Make Up the Breakdown
Canada is a neat place. Five minutes on the other side of the border and the gas stations all have red plastic signs and awnings, the potato chips are suddenly ketchup-flavored and all the cornball bands that would get scoffed at in places like Seattle or Portland somehow sound fresh and exciting when you know they’re from Vancouver. There’s a Canadian mystique, no denying it, and it generally works in the band’s favor.
There’s also something about Hot Hot Heat that injects the current crop of retro posers with a little schtick-busting goofiness. If there’s a credible case to be made for the post-punk revivalist frenzy sweeping the pages of publications as clueless in their own ways as Rolling Stone and The Entertainer, it’s going to have to call attention to more than the same Exhibits A, B and C over and over. Yet it’s rare in the last year that one of the same Exhibits A, B or C gets mentioned without the other two in the same breathlessly excited sentences in the pages of a mainstream music magazine. It’s as though there was suddenly nothing to choose from beyond the slouchy Velvets posturing of the Strokes, the smartly-dressed but suspiciously sloppy (for a Swedish band, anyway) Hives, or the smarmy product placement of those insufferable punk-rock parvenus the Vines. Screw those bands. Screw all the poster boys for petit-bourgeois punk rock targeted at the slumming supermodel market.
Hot Hot Heat’s backbeat-happy brand of nearly New Wave post-punk might not be made from virgin materials, either, but at least the Victoria, B.C. quartet dispenses with the jaded act and tears into the ten songs on Make Up the Breakdown with something besides a sense of rock star entitlement. They’re still corny as all get out, but it’s a winning corny that sets them apart from the pack of retro hoseclamps wearing Armani suits and living out the lame punchline for a mainstream that falls for the same “discoveries” over and over. Hot Hot Heat seem genuinely thrilled to put their teenage years of listening to Wire and the Cure to good use, genuinely excited about breathing eager life into the same old redundancies, and not afraid to ham it up good instead of preening around behind their commodified bad-boy image. Not that Hot Hot Heat isn’t a fashionable bunch, but the difference between lead Strokes slummer Julian Casablanca’s scruffy shag and the poodly spiral perm of Hot Hot Heat’s Steve Bays is that you pretty much have to be convinced there’s a new youth movement falling into place behind you to wear something like that with confidence and not just irony. Even in Canada. Or just care more about music than fashion, and to Hot Hot Heat’s credit they obviously care more about nailing ebullient little pop tunes than nailing the slumming supermodels.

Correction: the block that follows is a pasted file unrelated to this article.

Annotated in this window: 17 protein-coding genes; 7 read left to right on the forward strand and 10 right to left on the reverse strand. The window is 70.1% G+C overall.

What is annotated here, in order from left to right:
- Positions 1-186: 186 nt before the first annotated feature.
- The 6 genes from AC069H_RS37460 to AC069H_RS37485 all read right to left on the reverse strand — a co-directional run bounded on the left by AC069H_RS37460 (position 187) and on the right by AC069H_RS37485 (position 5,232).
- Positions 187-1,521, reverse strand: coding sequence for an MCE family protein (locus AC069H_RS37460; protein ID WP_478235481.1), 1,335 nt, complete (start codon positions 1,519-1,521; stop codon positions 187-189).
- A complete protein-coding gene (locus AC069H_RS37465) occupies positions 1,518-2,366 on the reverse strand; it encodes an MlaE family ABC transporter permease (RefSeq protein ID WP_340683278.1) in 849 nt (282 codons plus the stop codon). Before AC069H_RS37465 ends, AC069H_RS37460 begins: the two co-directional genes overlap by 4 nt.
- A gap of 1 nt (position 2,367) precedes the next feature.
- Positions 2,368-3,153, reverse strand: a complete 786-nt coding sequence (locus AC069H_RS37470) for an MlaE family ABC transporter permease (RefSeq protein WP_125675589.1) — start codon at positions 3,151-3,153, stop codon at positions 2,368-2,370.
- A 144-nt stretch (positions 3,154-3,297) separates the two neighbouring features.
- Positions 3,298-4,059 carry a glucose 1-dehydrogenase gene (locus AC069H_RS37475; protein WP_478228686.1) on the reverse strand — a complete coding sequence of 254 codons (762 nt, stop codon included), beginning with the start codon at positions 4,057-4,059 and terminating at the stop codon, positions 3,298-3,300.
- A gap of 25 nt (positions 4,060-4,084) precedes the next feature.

Bays and his bandmates whip out a very exciting, very driving and very catchy batch of them on Make Up the Breakdown. The bass is crazy all over the place, the guitar and keyboard restrained and complementary in the way of the best British ’80s post-punk, and the percussion dominated by thumping bass drum. Bays’ strangled croon at times sounds quite a bit like The Cure’s Robert Smith, but the name really worth dropping here is Wire, hepped up on amyl nitrate and digging the politics of dancing.Lenola
The Electric Tickle EP
Tappersize Records/File 13 Records
I love everything this Philadelphia band has put out, but the standard to which I hold all Lenola recordings so far is “Z Frame,” the third song on the band’s 1997 LP, The Last 10 ft. of the Suicide Mile (ever notice how many good third songs on albums there are?). Noisy, woozy, bombastic, raw and deliriously catchy, it’s a swan song that didn’t know to wait until the band was about to break up before sneaking into the world through main singer-songwriter Jay Laughlin’s snap-crackle-popping creative synapses. Nothing Laughlin or Lenola have written or recorded since then has come close to matching “Z Frame” for sheer abandon, but whatever they’ve given up in the chaotic swirl of their early records they’ve made up for in guitar-driven pocket pop symphonies scattered over several subsequent albums and EPs.
The Electric Tickle EP was originally released as a preview of Lenola’s fourth album, Treat Me to Some Life, in late 2000. It’s got one of the best songs from that album, the Flaming Lips-y “Slipping Under the Shadows,” and four other space-pop excursions that should appeal to local folks who really dug where the Oblio Joes were at three to four years ago. There’s even a sparkling cover of the Silver Jews’ “Inside the Golden Days of Missing You” to lure you in.
What The Electric Tickle is doing in Missoula record stores after being released over two years ago is anyone’s guess, but it might have something to do with a forthcoming double LP, Sharks and Flames. It’s already out in Japan and Italy and slated for release on a different label in the UK and the rest of Europe later this month. No word yet on a domestic release, but a $7 investment now might make the difference later when you’re trying to decide whether or not to splash out $20 on the import. Same preview, completely different album, but still a nice way to start small with a band that could get under your skin in a big way.